- Buildings insurance: This covers the fittings and fixtures in your home. Check with your policy provider before undergoing any structural changes to the property to make sure you will still be covered after adding an extension. They may require you to amend your policy, depending on the nature of the work being undertaken.
- Contents insurance: While building work is being carried out on your property, the risk of theft or damage to your possessions may increase. Doors will be left open or removed, and there will be many more people coming in and out of the property whilst builders are working. Have a look at your policy to check if your valuable possessions will still be covered by the existing contents insurance.
If you find that your existing home insurance will not cover you during or after an extension, it may be wise to shop around for some new cover. If early exit fees apply on your current policy, you may want to wait until it expires before you start the project. In some cases, it may be necessary to get specialist renovation insurance.
Even if you are confident your existing policy will still cover you during and after the extension, it is still wise to take some precautions to avoid your home being damaged. Make a plan to prevent dust or damage from affecting existing fixtures and fittings – tarpauling sheets can be excellent at protecting valuable furniture.
Funding the project
Whether your sights are set on a bigger kitchen, a garage or any other type of extension, you may need to explore the finance options to pay for it. One option is to remortgage for home improvements, or to increase your existing mortgage in order to borrow more money up-front. That second option could be a good choice if your current mortgage has competitive rates and you like your provider.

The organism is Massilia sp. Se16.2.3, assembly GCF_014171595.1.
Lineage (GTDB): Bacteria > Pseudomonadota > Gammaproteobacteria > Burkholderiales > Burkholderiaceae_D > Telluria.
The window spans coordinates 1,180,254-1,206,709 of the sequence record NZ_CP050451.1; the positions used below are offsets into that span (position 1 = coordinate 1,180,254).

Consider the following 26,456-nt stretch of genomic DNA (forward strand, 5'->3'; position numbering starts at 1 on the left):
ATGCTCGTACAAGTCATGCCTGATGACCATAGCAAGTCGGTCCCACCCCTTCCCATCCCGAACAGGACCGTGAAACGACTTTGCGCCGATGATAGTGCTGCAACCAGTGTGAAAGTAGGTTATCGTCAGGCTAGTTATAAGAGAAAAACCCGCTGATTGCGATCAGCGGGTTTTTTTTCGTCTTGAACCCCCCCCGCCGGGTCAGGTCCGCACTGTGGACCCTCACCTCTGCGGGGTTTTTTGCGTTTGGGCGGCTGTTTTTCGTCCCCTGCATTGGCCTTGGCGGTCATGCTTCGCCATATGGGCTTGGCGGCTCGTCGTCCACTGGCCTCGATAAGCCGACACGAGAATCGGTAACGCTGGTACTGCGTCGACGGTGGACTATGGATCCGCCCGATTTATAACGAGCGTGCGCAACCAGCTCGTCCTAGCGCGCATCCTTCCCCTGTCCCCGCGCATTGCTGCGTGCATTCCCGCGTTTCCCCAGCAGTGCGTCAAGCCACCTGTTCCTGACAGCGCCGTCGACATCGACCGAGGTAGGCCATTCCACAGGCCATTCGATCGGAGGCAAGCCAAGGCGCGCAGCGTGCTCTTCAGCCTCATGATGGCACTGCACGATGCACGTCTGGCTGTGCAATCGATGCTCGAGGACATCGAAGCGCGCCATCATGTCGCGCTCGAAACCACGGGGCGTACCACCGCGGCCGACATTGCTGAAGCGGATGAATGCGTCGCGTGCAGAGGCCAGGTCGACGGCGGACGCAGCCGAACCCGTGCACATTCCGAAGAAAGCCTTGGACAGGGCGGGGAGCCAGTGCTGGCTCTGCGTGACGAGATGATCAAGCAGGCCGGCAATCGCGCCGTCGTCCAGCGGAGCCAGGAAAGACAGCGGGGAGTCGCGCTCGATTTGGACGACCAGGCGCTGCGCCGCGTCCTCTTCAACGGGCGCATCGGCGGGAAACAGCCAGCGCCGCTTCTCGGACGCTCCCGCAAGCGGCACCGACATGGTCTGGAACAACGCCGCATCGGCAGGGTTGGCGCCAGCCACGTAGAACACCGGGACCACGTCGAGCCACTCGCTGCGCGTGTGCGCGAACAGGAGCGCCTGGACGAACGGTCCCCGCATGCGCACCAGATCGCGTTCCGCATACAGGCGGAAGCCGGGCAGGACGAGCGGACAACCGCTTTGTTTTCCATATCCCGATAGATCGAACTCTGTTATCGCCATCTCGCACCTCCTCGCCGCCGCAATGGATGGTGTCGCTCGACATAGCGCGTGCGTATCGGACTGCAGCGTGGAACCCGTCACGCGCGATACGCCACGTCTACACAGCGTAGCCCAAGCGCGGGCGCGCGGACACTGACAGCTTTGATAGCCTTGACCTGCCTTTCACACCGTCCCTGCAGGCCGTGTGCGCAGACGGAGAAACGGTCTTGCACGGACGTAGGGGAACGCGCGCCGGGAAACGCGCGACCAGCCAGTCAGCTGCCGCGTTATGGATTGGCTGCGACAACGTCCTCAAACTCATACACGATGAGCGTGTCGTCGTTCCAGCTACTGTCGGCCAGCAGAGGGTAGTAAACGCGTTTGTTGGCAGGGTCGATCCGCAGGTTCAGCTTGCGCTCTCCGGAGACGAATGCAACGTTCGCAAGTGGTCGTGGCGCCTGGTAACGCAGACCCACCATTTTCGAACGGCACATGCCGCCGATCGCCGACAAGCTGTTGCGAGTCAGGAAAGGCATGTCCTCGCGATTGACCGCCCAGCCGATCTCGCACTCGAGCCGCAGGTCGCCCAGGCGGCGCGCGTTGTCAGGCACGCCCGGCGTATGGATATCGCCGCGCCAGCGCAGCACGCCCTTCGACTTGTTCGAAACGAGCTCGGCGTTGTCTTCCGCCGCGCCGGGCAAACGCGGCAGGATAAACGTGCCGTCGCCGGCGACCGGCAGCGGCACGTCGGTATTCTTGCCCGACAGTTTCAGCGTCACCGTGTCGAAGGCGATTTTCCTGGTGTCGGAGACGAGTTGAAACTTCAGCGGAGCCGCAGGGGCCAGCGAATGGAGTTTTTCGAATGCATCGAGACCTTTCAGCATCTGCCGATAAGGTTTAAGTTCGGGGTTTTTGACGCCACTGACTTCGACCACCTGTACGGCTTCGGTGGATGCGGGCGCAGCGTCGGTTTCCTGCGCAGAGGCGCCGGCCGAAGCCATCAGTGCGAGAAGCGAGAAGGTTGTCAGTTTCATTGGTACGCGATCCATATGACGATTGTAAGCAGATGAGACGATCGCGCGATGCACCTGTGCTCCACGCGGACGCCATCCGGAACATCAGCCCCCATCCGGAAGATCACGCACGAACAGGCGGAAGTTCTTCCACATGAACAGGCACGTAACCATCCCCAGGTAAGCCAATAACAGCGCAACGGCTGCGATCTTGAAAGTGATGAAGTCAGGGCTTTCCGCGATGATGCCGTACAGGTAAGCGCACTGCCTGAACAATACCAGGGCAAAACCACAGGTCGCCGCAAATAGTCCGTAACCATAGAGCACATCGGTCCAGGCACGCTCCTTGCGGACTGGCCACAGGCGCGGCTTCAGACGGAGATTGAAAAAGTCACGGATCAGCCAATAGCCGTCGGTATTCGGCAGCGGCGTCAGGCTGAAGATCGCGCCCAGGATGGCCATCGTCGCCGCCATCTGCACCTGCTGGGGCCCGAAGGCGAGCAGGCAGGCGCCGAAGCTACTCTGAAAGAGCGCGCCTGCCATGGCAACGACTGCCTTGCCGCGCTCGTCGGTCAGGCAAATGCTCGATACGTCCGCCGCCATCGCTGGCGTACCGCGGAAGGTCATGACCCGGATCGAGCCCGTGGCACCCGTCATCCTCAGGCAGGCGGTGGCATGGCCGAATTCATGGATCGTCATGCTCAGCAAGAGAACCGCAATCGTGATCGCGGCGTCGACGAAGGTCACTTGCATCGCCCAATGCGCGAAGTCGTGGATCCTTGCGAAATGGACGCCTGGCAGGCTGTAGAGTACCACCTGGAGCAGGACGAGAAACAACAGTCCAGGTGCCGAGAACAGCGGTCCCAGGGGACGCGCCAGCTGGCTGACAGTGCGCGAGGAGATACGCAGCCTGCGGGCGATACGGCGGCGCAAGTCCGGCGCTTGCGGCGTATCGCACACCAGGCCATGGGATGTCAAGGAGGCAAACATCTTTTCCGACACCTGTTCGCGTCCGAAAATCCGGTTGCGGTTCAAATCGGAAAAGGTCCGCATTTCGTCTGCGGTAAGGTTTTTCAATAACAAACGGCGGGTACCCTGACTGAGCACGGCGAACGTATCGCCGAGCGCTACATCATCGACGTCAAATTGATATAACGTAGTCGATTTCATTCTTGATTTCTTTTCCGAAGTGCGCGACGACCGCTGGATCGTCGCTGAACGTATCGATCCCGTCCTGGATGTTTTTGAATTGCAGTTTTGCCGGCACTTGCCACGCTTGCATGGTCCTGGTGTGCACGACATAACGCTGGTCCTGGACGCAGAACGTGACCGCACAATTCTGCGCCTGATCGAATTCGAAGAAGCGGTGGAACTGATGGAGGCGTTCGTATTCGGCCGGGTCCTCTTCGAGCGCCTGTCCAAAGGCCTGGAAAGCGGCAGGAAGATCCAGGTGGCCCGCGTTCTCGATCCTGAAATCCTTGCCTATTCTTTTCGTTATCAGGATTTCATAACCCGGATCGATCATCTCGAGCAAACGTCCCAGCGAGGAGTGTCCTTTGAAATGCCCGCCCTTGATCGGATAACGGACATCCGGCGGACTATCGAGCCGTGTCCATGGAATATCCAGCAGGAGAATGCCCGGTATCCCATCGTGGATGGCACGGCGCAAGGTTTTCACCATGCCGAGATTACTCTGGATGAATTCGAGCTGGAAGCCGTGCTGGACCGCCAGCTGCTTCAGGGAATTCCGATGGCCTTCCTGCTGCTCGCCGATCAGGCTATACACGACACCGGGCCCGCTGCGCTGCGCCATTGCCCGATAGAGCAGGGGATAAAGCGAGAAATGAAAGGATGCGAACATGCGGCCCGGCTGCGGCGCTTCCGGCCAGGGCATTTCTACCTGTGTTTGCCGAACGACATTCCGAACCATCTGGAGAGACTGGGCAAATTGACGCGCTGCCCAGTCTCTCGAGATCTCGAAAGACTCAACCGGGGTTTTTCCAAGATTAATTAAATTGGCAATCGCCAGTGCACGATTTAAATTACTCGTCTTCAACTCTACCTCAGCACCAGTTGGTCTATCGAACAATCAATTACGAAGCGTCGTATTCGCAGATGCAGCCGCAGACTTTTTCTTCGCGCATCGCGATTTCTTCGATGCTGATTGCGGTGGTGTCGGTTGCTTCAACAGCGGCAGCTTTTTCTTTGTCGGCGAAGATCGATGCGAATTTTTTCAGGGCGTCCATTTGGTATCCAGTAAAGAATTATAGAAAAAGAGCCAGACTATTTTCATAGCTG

Another option to look into is a second mortgage or secured loan. It’s worth considering, but bear in mind that there are likely to be fees involved with changing your mortgage, and you should pay close attention to the long-term repayment plans.
If you would prefer not to go down the route of mortgages, a specialist home improvement loan may be a better fit for your needs. Low-rate personal loans like this can often be a smart way to fund a house extension.
The stages of a house extension project
Generally speaking, you can break down the construction of a new extension into the following steps:
- Foundations and groundwork
- Low-level work
- Erecting internal and external walls and roofing
- Putting in windows and doors
- Guttering, wiring and plumbing
- Knock-through and plastering
- Installing light fittings, switches and wall sockets
- Adding taps and connections
It is good practice the learn the granular detail of every stage of the extension so that you know what questions to ask long before the work begins. This could help to avoid some of the delays that happen so often but are not always planned for in a house extension project.
With good planning, it won’t be long before you get to the fun part – painting and decorating your new addition and breathing new life into your home.